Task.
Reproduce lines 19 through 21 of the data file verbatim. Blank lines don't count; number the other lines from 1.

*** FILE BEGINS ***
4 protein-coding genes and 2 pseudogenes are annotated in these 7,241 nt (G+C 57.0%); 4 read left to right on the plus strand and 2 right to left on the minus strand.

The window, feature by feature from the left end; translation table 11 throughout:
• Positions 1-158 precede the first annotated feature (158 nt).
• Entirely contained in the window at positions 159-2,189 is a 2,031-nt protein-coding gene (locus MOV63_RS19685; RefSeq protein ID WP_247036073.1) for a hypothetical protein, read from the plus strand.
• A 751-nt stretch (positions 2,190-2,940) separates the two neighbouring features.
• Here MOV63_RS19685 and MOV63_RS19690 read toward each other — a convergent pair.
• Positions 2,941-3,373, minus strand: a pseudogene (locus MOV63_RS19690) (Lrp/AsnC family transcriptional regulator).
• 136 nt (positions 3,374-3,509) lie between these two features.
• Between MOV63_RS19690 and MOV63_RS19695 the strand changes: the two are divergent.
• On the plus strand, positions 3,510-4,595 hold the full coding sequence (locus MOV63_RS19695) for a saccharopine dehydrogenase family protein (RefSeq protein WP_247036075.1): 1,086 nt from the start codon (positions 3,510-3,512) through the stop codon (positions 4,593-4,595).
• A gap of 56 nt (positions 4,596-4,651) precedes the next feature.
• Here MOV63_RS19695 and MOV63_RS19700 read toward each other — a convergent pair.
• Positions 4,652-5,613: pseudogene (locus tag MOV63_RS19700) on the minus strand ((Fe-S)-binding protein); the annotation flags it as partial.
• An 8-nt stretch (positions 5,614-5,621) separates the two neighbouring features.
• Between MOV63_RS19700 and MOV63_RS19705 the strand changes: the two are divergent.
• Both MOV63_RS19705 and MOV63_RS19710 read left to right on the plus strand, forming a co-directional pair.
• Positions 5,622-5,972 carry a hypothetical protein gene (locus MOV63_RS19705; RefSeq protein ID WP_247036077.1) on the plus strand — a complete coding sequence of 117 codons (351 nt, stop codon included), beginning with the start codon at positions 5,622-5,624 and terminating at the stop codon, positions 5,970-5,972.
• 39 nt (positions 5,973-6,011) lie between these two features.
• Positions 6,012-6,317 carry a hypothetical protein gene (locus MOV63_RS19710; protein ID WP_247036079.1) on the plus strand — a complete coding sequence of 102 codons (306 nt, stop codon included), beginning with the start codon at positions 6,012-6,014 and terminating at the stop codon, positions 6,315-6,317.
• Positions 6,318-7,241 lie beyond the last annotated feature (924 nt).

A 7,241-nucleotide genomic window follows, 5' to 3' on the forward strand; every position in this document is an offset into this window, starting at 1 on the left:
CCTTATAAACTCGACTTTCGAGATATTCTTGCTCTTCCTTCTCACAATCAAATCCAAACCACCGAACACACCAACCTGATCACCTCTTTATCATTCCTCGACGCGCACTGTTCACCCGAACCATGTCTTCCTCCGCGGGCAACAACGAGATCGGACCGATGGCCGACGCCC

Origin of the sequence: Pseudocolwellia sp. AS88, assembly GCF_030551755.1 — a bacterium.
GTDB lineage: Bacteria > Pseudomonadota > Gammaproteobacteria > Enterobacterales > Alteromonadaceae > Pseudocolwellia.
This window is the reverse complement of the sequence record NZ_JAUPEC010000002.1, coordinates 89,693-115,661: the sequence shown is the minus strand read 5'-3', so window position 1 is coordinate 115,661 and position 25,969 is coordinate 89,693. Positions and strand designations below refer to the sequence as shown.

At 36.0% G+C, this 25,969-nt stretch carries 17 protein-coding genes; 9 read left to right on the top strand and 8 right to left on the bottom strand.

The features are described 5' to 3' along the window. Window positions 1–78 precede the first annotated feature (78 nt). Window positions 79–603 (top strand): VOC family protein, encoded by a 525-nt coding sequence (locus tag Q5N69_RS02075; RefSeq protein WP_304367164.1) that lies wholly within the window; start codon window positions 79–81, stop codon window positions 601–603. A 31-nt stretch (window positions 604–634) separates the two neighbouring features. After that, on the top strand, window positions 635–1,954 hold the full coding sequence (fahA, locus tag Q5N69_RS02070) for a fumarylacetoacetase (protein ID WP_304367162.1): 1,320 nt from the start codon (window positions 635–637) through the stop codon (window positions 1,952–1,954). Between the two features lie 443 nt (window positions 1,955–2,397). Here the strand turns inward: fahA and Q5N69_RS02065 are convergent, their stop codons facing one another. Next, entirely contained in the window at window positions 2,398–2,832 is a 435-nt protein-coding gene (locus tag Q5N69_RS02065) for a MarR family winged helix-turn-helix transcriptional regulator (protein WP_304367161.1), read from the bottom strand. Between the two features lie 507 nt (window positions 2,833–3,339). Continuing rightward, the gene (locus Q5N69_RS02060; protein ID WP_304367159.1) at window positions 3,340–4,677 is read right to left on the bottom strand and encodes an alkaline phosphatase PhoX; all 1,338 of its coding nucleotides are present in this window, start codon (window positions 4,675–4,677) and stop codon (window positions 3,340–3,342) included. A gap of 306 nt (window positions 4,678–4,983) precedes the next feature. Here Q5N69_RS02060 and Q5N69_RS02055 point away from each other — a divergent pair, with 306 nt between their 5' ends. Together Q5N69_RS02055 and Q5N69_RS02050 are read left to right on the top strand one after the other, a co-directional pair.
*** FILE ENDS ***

• Positions 6,012-6,317 carry a hypothetical protein gene (locus MOV63_RS19710; protein ID WP_247036079.1) on the plus strand — a complete coding sequence of 102 codons (306 nt, stop codon included), beginning with the start codon at positions 6,012-6,014 and terminating at the stop codon, positions 6,315-6,317.
• Positions 6,318-7,241 lie beyond the last annotated feature (924 nt).

A 7,241-nucleotide genomic window follows, 5' to 3' on the forward strand; every position in this document is an offset into this window, starting at 1 on the left: